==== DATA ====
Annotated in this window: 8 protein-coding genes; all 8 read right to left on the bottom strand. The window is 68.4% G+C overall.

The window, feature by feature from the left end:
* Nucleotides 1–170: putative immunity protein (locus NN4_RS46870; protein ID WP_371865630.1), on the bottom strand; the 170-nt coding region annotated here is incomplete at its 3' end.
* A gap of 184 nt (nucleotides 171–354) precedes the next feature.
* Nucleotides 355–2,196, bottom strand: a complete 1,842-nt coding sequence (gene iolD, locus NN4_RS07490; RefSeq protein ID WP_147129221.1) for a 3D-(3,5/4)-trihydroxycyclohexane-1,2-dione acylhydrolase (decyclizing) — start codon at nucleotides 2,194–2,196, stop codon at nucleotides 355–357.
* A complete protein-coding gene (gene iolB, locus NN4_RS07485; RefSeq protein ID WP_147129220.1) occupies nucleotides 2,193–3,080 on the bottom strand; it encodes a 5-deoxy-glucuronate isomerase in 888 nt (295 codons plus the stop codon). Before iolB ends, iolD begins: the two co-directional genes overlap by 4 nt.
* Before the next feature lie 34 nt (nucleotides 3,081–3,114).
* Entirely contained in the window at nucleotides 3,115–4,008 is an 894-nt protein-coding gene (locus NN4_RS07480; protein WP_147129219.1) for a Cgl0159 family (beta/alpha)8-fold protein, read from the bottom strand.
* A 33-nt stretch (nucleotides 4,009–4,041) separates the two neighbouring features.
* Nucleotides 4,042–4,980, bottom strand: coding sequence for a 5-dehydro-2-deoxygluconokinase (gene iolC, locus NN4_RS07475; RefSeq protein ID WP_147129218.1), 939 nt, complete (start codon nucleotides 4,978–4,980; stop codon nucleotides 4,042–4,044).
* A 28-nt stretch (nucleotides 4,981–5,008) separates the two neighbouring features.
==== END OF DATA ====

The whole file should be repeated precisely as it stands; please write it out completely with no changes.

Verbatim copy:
Annotated in this window: 8 protein-coding genes; all 8 read right to left on the bottom strand. The window is 68.4% G+C overall.

The window, feature by feature from the left end:
* Nucleotides 1–170: putative immunity protein (locus NN4_RS46870; protein ID WP_371865630.1), on the bottom strand; the 170-nt coding region annotated here is incomplete at its 3' end.
* A gap of 184 nt (nucleotides 171–354) precedes the next feature.
* Nucleotides 355–2,196, bottom strand: a complete 1,842-nt coding sequence (gene iolD, locus NN4_RS07490; RefSeq protein ID WP_147129221.1) for a 3D-(3,5/4)-trihydroxycyclohexane-1,2-dione acylhydrolase (decyclizing) — start codon at nucleotides 2,194–2,196, stop codon at nucleotides 355–357.
* A complete protein-coding gene (gene iolB, locus NN4_RS07485; RefSeq protein ID WP_147129220.1) occupies nucleotides 2,193–3,080 on the bottom strand; it encodes a 5-deoxy-glucuronate isomerase in 888 nt (295 codons plus the stop codon). Before iolB ends, iolD begins: the two co-directional genes overlap by 4 nt.
* Before the next feature lie 34 nt (nucleotides 3,081–3,114).
* Entirely contained in the window at nucleotides 3,115–4,008 is an 894-nt protein-coding gene (locus NN4_RS07480; protein WP_147129219.1) for a Cgl0159 family (beta/alpha)8-fold protein, read from the bottom strand.
* A 33-nt stretch (nucleotides 4,009–4,041) separates the two neighbouring features.
* Nucleotides 4,042–4,980, bottom strand: coding sequence for a 5-dehydro-2-deoxygluconokinase (gene iolC, locus NN4_RS07475; RefSeq protein ID WP_147129218.1), 939 nt, complete (start codon nucleotides 4,978–4,980; stop codon nucleotides 4,042–4,044).
* A 28-nt stretch (nucleotides 4,981–5,008) separates the two neighbouring features.